The increased capacity for transfer pricing audits is not only a result of an expansion of the TP Cell, but also stems from the cooperation with the Large Companies Department of the BTA; whose members have been trained in transfer pricing. Additionally, the Special Investigation Squad ("Bijzondere Belastingsinspectie - BBI" in Dutch and "Inspection Spéciale des Impôts – ISI" in French) has also been focusing more on transfer pricing issues by coordinating and liaising with the TP Cell.
Increased assertiveness of the BTA
Where in the past transfer pricing audits were in most cases settled based on negotiations, we've noticed that more and more transfer pricing audits tend to close without a settlement, which is an indication of the increased assertiveness of the Belgian tax authorities.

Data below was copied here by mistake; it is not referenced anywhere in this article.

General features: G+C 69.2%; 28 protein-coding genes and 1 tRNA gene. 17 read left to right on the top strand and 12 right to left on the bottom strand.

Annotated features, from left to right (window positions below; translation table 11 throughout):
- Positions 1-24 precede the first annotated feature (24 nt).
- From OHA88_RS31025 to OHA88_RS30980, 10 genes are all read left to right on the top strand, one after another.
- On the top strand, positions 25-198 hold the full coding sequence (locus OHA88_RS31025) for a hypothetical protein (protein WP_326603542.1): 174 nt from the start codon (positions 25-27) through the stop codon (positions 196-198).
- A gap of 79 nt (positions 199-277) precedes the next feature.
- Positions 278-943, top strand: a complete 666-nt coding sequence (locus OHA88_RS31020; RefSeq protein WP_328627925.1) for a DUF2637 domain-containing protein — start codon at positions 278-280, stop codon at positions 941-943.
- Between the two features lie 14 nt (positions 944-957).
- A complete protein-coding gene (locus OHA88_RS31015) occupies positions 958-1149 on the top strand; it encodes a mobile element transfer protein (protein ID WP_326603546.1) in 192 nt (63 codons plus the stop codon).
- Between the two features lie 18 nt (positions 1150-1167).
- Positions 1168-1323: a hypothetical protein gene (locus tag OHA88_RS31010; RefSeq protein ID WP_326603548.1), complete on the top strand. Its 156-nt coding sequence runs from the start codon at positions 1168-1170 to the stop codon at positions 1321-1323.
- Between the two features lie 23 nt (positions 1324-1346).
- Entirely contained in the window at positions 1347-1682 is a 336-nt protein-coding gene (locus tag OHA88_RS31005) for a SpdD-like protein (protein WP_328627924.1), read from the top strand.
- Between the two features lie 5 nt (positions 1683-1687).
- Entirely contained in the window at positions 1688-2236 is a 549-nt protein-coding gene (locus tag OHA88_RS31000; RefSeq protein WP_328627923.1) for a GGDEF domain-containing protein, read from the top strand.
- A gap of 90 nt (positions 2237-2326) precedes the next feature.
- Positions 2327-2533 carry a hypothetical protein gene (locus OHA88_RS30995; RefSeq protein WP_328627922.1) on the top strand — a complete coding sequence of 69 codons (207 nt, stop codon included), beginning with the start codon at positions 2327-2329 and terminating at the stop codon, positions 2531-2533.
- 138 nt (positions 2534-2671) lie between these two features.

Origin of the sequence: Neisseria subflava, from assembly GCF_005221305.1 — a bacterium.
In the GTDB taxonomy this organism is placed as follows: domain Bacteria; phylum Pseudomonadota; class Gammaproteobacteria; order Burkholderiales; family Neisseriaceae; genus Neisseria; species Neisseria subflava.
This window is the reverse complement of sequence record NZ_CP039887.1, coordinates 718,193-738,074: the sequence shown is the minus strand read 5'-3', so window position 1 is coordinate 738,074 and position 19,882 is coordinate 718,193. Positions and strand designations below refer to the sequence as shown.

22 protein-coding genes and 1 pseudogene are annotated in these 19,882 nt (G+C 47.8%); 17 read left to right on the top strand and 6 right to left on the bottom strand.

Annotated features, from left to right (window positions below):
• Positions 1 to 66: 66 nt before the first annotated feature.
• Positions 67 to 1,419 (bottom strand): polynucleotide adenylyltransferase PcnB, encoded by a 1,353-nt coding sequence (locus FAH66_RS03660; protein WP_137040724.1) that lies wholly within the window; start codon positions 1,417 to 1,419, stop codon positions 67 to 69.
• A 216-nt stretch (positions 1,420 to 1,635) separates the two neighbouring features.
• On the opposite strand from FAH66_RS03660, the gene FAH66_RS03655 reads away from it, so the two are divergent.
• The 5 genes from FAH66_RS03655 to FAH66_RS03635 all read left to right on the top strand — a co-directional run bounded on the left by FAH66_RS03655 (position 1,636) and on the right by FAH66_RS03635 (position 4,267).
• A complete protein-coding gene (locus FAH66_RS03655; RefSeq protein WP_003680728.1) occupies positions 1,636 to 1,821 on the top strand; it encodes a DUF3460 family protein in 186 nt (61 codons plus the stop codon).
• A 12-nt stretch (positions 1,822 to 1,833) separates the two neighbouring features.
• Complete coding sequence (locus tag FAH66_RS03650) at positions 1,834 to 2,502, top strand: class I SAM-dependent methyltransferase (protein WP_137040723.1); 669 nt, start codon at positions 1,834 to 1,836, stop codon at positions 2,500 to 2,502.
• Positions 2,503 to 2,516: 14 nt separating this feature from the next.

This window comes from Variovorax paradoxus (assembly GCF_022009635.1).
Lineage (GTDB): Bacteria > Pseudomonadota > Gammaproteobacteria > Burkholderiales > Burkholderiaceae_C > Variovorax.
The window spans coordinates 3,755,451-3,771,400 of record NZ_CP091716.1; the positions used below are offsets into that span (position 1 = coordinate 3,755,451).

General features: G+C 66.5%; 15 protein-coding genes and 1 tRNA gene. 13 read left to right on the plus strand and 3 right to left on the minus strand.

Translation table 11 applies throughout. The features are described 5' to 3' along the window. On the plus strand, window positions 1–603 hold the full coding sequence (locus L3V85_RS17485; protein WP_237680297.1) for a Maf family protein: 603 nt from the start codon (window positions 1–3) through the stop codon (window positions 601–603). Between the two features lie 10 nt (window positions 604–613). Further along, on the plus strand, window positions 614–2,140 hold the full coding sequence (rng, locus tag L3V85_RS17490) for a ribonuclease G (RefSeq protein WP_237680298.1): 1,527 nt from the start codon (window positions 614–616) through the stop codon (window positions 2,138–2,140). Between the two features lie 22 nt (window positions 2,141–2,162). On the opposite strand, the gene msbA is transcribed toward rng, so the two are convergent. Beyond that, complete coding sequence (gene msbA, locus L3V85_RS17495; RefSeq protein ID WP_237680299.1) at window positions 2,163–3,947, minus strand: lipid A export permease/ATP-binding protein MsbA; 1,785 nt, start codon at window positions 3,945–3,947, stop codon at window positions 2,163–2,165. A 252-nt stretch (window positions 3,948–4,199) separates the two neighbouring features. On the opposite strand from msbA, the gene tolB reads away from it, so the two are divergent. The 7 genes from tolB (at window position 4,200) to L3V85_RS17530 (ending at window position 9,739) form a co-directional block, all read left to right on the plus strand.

Following a non-agreement between the BTA and the taxpayer, a notification of change ("Bericht van Wijziging" in Dutch and "Avis de Rectification" in French) will be sent. The taxpayer has one month to reply to this notification of change, starting from three working days after the sending date of the notice. If the BTA does not agree with the arguments brought forward by the taxpayer, a taxation decision ("Kennisgeving van Beslissing tot Taxatie" in Dutch and "Notification de la décision de taxation" in French) will be sent. Upon receiving the corresponding assessment note, the taxpayer has the right to invoke an administrative appeal within 6 months and 3 working days after the sending date of said assessment note. Again, the BTA (in the capacity of the appeal handling officer) will have to decide on the merits of the protest letter filed by the taxpayer. While there is no deadline for this decision to be taken (of course within the boundaries of the principles of good administration), the taxpayer can bring their case to court if no decision has been taken after six months.